(2008). Focus on Cloud Physics. New Journal of Physics. 10. Abstract
Cloud physics has for a long time been an important segment of atmospheric science. It is common knowledge that clouds are crucial for our understanding of weather and climate. Clouds are also interesting by themselves (not to mention that they are beautiful). Complexity is hidden behind the common picture of these beautiful and interesting objects. The typical school textbook definition that a cloud is 'a set of droplets or particles suspended in the atmosphere' is not adequate. Clouds are complicated phenomena in which dynamics, turbulence, microphysics, thermodynamics and radiative transfer interact on a wide range of scales, from submicron to kilometres. Some of these interactions are subtle and others are more straightforward. Large and smallscale motions lead to activation of cloud condensation nuclei, condensational growth and collisions; small changes in composition and concentration of atmospheric aerosol lead to significant differences in radiative properties of the clouds and influence rainfall formation. It is justified to look at a cloud as a composite, nonlinear system which involves many interactions and feedback. This system is actively linked into a web of atmospheric, oceanic and even cosmic interactions.

(2008). What drives mesoscale atmospheric turbulence?. arXiv. Abstract
Measurements of atmospheric winds in the mesoscale range (10500 km) reveal remarkably universal spectra with the $k^{5/3}$ power law. Despite initial expectations of the inverse energy cascade, as in twodimensional (2D) turbulence, measurements of the third velocity moment in atmosphere, suggested a direct energy cascade. Here we propose a possible solution to this controversy by accounting for the presence of a largescale coherent flow, or a spectral condensate. We present new experimental laboratory data and show that the presence of a largescale shear flow modifies the thirdorder velocity moment in spectrally condensed 2D turbulence, making it, in some conditions, similar to that observed in the atmosphere.



(2008). Clustering and mixing of floating particles by surface waves. . 6:257267. Abstract
We describe a new effect of floaters clustering by surface waves. This clustering is a result of the surface tension force, which for small particles becomes comparable with their weight. Surface tension creates a difference between the masses of a particle and displaced liquid making the particle effectively inertial. Inertia, positive for hydrophobic or negative for hydrophilic particles, causes particle clustering in the nodes or antinodes of a standing wave and leads to chaotic mixing in random waves. Here we show experimentally that in a standing wave the clustering rate is proportional to the squared wave amplitude. In the case of random waves we demonstrate that inertia effects change statistics of floater distribution and particles concentrate on a multifractal set.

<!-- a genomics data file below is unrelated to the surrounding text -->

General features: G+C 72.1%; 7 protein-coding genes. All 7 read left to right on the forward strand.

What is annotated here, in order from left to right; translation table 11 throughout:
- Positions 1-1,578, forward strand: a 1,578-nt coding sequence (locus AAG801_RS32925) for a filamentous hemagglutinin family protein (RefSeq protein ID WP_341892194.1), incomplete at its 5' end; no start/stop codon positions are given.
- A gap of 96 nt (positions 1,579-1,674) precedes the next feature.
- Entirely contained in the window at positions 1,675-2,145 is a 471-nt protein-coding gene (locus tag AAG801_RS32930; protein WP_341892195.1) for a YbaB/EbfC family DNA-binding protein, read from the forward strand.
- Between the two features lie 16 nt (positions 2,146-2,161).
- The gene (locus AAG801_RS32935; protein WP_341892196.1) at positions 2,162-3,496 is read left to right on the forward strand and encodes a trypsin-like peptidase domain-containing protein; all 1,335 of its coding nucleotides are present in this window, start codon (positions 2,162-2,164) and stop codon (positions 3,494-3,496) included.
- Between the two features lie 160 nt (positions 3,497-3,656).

(2008). Nonequilibrium statistical mechanics and turbulence. . 355. Abstract
Methods of nonequilibrium statistical mechanics play an increasingly important role in modern turbulence research, yet the range of relevant tools and methods is so wide and developing so fast that until now there has not been a single book covering the subject. As an introduction to modern methods of statistical mechanics in turbulence, this volume rectifies that situation. The book comprises three harmonised lecture courses by world class experts in statistical physics and turbulence: John Cardy introduces Field Theory and NonEquilibrium Statistical Mechanics; Gregory Falkovich discusses Turbulence Theory as part of Statistical Physics; and Krzysztof Gawedzki examines Soluble Models of Turbulent Transport. To encourage readers to deepen their understanding of the theoretical material, each chapter contains exercises with solutions. Essential reading for students and researchers in the field of theoretical turbulence, this volume will also interest any scientist or engineer who applies knowledge of turbulence and nonequilibrium physics to their work.